Sunday, January 3, 2010

Christ's Passion and How We Fit In

Q - Growing up in a protestant church I always heard an explanation of Our Lord's Passion that went something like this: We stood condemned to death for our sins, but the Father decided to punish Christ in our place, as a consequence, we might hope for heaven. In my search for the Church, which ended in the Catholic Church, I became acquainted with another theory: That in order to undo the pride and self exultation of sin, it was necessary that we humble ourselves, that we resist the sinful desires of the flesh, that we repent and die a sort of death, in order to make possible a new life ("Die to self" and "Live for God" being intimately related). Of course, we needed God's help to do this, but by God's help we mean that He puts into us a part of Himself (we love because he puts his love into us, we reason because he puts his reason into us etc.). It not being in the nature of God to suffer or submit or die, He became man in order to take it into his nature, and thereafter to help us do it.

It seemed to me that the first theory was more in line with Protestantism; it stressed what Christ did FOR us, and so seemed to leave our salvation already accomplished. If Christ paid it all, what need is there for us to suffer, to take up our cross and follow Him, didn't He take the cross precisely so we wouldn't have to? Isn't faith alone then enough? What need of penance or confession or good works?

The second theory rather stressed what Christ does IN us, and demanded our cooperation. Things like penance and good works were not unnecessary because of Christ, but possible because of Him. So I have thought for awhile.
To get to the question, I have been wondering lately whether I was right to reject the first theory, or whether these are not both aspects of the same mystery. Does the penal substitution of Christ for us on the cross have a place in Catholic teaching? Is it even consistent with the second theory? I was also wondering whether this is all in the realm of conjecture, or whether the Church teaches something definitive on the issue (perhaps some other explanation which I haven't considered?). I would appreciate you thoughts.

A - Thanks for the great question.

The simple answer is "yes". But, let me directly answer your questions. Before I do that, the Catechism has a great section on how Christ offers Himself to the Father on our behalf.
1 - didn't He take the cross precisely so we wouldn't have to?
He took the cross so we wouldn't suffer the eternal penalty of our sins (eternal suffering), but not so we never suffer in this life. Otherwise, the cross is a complete failure, because we see Paul (and the other apostles) rejoice in his sufferings again and again.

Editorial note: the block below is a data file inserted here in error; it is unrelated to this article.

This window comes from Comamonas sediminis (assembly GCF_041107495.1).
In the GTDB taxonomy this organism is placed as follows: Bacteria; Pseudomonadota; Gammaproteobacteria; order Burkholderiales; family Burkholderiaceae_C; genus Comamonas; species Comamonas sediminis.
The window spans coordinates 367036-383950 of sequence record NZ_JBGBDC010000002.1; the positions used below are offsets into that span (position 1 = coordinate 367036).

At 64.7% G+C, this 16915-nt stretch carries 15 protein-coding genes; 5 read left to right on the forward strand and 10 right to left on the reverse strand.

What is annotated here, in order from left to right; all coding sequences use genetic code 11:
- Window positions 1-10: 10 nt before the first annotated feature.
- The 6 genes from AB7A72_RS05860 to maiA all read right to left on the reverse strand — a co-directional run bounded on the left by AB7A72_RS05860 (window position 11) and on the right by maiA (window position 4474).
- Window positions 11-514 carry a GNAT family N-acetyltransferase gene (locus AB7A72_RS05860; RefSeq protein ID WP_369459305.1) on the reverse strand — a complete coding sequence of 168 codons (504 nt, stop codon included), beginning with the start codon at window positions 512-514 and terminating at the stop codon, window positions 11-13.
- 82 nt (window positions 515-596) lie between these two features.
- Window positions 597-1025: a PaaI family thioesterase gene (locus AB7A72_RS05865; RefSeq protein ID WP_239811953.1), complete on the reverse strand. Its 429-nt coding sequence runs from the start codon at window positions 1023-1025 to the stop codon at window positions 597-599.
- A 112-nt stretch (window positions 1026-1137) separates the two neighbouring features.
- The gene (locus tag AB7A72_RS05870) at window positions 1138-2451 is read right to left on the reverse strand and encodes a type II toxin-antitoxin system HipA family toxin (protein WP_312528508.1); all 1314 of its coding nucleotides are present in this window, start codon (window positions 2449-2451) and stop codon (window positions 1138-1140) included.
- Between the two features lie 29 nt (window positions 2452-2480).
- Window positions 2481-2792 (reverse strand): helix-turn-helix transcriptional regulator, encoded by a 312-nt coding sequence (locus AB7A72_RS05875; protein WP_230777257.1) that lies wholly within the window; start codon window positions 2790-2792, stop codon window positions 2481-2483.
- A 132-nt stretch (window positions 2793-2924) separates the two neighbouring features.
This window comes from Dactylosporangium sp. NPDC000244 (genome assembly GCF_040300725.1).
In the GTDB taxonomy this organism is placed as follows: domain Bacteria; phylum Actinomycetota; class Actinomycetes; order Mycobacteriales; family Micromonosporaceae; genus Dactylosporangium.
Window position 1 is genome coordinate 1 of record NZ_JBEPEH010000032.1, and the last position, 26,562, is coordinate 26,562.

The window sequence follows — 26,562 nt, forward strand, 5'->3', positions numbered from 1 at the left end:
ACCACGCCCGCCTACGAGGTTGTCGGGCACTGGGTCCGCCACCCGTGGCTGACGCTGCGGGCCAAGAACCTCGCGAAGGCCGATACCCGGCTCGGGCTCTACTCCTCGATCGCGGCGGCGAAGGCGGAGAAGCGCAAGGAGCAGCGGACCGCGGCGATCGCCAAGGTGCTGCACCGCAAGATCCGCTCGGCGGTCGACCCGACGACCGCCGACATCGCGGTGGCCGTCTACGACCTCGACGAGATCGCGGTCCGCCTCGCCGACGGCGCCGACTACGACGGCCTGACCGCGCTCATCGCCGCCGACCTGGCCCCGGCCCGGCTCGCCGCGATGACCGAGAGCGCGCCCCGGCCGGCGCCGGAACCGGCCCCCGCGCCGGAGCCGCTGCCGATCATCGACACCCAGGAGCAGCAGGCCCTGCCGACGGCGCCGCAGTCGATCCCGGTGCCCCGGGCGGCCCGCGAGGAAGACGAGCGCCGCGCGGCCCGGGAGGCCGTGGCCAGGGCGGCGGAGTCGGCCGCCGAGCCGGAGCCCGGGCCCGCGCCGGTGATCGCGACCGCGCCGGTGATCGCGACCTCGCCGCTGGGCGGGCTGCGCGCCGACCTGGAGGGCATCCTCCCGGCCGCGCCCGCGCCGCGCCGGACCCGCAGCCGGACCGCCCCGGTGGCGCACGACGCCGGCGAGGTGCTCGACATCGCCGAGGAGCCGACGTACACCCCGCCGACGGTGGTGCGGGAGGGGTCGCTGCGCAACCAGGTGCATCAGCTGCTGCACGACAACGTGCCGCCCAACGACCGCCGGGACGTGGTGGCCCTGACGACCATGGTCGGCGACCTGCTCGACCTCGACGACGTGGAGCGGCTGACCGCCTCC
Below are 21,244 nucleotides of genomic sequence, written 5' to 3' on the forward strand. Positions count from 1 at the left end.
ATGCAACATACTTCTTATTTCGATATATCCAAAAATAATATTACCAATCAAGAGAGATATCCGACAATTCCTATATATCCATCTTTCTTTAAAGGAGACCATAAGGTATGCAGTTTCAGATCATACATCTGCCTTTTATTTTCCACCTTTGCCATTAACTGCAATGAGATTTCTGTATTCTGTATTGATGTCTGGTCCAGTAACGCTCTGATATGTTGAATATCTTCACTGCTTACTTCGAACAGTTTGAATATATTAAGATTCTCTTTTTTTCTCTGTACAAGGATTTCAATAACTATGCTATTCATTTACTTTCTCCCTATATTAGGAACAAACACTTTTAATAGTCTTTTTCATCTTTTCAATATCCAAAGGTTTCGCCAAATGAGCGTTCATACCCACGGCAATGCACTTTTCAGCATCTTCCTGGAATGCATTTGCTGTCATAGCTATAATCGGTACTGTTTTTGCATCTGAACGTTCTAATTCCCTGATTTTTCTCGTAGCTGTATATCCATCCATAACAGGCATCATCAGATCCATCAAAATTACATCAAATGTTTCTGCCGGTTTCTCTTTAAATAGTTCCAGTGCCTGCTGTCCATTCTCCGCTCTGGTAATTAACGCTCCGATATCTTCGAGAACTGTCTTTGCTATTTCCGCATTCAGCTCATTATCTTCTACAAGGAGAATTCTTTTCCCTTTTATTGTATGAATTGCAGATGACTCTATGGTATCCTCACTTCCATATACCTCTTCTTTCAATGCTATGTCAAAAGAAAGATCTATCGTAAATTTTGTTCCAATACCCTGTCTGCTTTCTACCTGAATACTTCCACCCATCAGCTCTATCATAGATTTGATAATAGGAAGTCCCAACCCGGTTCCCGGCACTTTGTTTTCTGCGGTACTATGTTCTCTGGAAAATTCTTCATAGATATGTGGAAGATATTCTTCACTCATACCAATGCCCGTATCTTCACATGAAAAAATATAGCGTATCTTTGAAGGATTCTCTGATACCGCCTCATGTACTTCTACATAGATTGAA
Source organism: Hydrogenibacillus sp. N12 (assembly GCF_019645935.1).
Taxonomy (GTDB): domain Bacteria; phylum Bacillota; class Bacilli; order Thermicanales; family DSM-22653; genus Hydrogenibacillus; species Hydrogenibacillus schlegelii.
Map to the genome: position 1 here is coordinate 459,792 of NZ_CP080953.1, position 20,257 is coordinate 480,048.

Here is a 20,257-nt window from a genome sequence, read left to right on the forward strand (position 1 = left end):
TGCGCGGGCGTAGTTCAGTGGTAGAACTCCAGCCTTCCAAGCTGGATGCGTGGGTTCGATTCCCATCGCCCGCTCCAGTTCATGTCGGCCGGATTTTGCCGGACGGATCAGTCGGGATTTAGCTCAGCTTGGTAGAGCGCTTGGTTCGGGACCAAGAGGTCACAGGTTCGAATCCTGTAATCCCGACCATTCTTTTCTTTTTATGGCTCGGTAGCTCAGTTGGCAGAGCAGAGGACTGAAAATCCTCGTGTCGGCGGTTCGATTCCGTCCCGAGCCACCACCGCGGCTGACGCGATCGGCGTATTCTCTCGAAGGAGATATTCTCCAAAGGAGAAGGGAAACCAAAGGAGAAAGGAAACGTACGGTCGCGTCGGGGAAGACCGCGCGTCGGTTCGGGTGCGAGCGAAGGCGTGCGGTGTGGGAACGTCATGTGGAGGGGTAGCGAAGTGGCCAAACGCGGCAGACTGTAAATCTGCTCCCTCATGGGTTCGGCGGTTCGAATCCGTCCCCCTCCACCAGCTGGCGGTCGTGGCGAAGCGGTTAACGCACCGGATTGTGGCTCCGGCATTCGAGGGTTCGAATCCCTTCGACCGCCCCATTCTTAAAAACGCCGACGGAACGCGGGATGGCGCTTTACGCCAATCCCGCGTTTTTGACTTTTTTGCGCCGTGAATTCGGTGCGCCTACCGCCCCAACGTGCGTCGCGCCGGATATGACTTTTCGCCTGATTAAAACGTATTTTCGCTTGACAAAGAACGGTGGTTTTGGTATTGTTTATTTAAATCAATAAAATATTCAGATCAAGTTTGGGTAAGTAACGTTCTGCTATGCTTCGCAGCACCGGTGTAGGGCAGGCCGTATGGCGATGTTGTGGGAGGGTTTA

2 - What need of penance or confession or good works?
The need is found in the consequences of our sins. There is both an eternal and a temporal consequence to sin. The eternal is freed in forgiveness, but the temporal remains. If there were no temporal consequence to sin, there would be no death, suffering, etc. So, in order to pay the temporal price (notice our salvation does not depend on this) we do the outward signs of penance and good works.

An analogy that is commonly used will help. If little Jimmie accidentally hits a ball through the neighbor's window, he must both ask for forgiveness (eternal payment) as well as pay for a new window (temporal payment). Once forgiveness is asked for, given and received; it still does not pay for the new window. Our acts of penance are like the payment for the window. Of course an outward act without inward renewal does nothing for us.

The Catechism has a good sections on penance. - Interior Penance - Forms of Penance -
For a longer explanation, you can read this article: The Church Fathers on penances.
Also, here is one on merit.
3 - Does the penal substitution of Christ for us on the cross have a place in Catholic teaching?
Yes. See the first link to the Catechism above.
Realize that the Catholic Church says that the penal substitution is an okay explanation, but it doesn't go far enough. In other words, that isn't all of what God has done for us. It is both/and rather than either/or. Many things are like that in the Church -
-Faith AND Works
-Action AND Contemplation
-Scripture AND Tradition
-Visible Church AND Invisible Church

This really gets into an understanding of justification. For more on how Catholics look at things here are some great articles:
Catholics and Justification by Grace Alone.
Justification by Christ Alone
Justification by Faith Alone